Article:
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High Court rules order banning military from protest against defence cuts was unconstitutional

In a judgment released today Mr Justice Mark Sanfey ruled against the State and said that the decision was outside the powers granted to officers under the law.

AN ORDER BY senior military officers blocking members of the Defence Forces from attending a protest against Government defence cutbacks has been ruled as unconstitutional by the High Court.

In a judgment released today Mr Justice Mark Sanfey ruled against the State and said that the decision was outside the powers granted to officers under the law.

The case taken by the Deputy General Secretary of PDFORRA Martin Bright centred around a “peaceful assembly and protest” which took place in Dublin on 19 September 2018. Bright is a company sergeant in the Irish Defence Forces. 

The protest concerned “conditions of service of members of the Defence Forces” and was attended by former members of the military as well as partners and family members of serving military personnel.

An order had been issued by a Major General telling all military personnel that they were not permitted to attend the event.

Bright statement of claim said that to disobey the order would be in breach of Section 131 of the Defence Act 1954 which deals with “disobedience to a senior officer”. This is punishable with imprisonment.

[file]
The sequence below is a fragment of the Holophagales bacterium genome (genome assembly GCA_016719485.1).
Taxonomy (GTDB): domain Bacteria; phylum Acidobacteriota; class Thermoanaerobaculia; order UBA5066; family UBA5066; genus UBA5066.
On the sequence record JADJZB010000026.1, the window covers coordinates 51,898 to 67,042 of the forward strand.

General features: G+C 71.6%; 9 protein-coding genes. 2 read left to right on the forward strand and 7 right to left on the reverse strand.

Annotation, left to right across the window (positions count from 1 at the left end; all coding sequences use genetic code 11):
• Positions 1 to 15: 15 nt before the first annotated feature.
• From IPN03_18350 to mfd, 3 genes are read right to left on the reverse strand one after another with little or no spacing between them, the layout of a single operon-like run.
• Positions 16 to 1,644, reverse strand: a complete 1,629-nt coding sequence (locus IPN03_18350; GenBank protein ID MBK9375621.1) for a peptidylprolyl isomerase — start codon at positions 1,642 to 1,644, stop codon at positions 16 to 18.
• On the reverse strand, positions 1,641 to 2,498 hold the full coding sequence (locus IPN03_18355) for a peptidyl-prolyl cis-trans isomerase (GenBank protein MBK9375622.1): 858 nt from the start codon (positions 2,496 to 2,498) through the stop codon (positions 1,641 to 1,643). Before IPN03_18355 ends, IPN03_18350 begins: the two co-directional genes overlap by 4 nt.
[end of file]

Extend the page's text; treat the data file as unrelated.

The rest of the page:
Bright also claimed that banning him and other military personnel from attending such a march was against his fundamental rights in the Irish constitution – namely articles governing equality before the law and freedom of expression. 

The State had argued in its defence that Bright did not possess the legal standing to take the action.

In his judgment Judge Sanfey found that the order was outside the powers of the Major General to make and was therefore in breach of Bright’s constitutional rights.  

“The issue of what members of the Defence Forces may or may not do off duty in relation to matters which might be deemed “political” is a difficult issue; however, it is an area which requires regulation by the Minister in a manner which takes account of the interests and sensitivities of all concerned,” he said. 


PDFORRA represents enlisted personnel across the three military services of the Army, Irish Air Corps and Naval Service. 

Ger Guinan, the General Secretary of PDFORRA welcomed the judgment and said that the group would bring it up with Minister for Defence Tánaiste Micheál Martin at their annual conference tomorrow. 

“We’re happy it vindicates the rights of members of the Defence Forces to peaceful assembly. We would welcome further engagement with the Department and Minister around this issue,” he said. 

Guinan also said that the current Defence (Amendment) Bill which is passing through the Oireachtas at present now must be revisited. 

The Bill contains a controversial measure which PDFORRA claims would limit their ability to comment on Government policies on behalf of their members.  

“It has to be called into question now and the appropriateness of it needs to be looked at,” Guinan added. 

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